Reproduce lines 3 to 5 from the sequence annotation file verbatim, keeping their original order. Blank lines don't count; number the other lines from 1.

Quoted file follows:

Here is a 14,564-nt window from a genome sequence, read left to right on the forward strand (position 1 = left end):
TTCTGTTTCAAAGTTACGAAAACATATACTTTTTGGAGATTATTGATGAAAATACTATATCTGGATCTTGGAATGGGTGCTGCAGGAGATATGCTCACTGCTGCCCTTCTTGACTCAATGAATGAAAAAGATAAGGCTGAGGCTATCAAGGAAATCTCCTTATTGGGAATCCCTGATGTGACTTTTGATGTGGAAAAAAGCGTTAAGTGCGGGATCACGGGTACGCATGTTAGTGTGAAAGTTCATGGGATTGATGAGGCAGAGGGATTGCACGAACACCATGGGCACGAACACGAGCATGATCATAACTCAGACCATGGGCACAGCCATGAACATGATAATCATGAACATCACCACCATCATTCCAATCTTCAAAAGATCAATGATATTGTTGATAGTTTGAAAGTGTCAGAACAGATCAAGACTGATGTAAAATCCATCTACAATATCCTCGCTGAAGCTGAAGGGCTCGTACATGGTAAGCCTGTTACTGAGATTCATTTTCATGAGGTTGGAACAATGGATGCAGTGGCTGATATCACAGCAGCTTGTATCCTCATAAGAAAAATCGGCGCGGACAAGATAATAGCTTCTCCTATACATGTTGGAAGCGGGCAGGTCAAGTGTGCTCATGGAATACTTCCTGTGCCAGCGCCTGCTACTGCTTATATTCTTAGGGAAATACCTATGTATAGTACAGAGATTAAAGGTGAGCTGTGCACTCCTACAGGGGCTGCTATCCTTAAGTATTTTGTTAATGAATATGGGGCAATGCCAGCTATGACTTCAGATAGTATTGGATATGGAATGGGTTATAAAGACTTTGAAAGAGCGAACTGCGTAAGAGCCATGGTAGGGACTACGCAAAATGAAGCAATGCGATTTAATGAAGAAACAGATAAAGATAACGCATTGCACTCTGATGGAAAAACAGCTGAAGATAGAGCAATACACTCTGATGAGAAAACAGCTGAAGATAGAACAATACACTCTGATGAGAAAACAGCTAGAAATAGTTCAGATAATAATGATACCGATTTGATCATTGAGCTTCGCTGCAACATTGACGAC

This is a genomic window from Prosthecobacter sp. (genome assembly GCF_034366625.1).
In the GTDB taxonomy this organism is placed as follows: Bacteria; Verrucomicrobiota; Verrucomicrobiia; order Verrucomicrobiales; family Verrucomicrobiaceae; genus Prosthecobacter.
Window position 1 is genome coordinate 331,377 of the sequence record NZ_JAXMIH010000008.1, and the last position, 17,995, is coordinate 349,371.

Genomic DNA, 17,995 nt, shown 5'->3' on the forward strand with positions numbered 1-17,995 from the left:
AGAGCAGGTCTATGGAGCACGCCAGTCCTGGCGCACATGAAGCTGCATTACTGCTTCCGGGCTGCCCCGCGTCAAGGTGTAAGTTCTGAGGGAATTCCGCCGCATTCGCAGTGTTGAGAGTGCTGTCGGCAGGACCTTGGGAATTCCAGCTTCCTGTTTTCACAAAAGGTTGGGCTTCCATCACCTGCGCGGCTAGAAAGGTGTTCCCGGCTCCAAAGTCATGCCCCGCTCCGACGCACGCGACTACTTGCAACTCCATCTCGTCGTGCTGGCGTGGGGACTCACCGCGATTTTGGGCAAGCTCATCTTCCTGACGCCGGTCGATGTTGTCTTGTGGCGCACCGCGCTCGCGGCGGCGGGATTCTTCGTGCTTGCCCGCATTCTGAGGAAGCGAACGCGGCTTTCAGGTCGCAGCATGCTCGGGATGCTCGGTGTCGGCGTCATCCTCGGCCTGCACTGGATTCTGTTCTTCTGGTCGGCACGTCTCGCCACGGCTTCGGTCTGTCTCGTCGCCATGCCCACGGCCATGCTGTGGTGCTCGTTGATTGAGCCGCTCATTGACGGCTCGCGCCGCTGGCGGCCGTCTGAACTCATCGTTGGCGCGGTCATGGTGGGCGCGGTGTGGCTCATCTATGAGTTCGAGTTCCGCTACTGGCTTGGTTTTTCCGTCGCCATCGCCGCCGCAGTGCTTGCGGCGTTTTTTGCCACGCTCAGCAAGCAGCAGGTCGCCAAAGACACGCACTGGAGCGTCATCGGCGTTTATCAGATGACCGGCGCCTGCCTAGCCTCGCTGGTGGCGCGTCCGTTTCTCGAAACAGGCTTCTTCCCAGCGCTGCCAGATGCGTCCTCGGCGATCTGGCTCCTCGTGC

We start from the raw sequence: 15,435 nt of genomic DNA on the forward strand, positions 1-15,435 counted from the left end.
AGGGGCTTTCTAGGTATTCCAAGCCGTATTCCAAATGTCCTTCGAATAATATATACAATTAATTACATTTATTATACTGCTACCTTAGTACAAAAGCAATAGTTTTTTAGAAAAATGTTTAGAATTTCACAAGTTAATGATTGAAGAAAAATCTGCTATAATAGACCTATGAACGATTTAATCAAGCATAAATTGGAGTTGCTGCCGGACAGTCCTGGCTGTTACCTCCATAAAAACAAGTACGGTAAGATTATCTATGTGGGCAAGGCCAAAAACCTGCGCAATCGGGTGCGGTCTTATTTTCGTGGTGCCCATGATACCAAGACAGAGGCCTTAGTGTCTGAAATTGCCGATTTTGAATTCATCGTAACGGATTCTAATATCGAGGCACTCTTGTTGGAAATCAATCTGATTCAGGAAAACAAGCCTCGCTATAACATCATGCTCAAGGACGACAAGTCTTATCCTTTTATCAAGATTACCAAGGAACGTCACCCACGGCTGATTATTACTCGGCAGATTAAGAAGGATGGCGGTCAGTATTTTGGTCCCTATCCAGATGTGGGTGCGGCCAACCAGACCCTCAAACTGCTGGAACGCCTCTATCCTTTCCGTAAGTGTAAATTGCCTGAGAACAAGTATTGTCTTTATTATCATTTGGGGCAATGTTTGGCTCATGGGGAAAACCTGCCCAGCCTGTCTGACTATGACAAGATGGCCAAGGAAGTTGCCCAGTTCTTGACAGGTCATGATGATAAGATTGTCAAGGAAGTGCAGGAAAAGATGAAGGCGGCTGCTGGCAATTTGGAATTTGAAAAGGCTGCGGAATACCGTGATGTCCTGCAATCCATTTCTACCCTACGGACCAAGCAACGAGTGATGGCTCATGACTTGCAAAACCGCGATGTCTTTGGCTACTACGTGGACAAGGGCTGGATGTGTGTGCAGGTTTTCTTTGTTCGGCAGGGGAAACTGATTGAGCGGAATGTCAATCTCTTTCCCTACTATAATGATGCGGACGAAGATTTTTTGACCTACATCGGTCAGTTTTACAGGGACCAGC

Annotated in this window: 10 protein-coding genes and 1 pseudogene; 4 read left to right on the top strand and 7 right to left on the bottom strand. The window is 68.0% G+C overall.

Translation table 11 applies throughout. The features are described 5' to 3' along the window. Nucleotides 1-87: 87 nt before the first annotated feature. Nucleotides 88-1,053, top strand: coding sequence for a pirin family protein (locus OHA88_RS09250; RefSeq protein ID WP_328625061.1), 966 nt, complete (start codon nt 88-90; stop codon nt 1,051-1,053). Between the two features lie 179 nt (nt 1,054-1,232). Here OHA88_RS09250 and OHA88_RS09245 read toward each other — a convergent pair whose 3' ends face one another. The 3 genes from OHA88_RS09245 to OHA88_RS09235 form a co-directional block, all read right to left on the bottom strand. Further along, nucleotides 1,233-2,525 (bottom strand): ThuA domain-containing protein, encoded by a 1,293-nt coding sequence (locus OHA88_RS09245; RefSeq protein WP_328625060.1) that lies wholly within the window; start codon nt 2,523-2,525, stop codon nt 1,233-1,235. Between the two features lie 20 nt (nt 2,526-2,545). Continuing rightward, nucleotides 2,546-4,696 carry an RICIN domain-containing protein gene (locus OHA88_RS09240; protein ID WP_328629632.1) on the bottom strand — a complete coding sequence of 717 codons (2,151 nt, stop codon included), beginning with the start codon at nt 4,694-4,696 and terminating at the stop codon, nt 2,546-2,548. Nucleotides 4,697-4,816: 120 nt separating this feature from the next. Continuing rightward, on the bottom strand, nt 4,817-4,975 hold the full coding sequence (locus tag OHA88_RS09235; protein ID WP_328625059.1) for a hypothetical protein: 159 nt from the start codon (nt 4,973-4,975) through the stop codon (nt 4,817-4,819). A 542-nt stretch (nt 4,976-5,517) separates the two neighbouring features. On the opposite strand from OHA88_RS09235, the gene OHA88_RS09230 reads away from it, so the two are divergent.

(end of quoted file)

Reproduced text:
This is a genomic window from Prosthecobacter sp. (genome assembly GCF_034366625.1).
In the GTDB taxonomy this organism is placed as follows: Bacteria; Verrucomicrobiota; Verrucomicrobiia; order Verrucomicrobiales; family Verrucomicrobiaceae; genus Prosthecobacter.
Window position 1 is genome coordinate 331,377 of the sequence record NZ_JAXMIH010000008.1, and the last position, 17,995, is coordinate 349,371.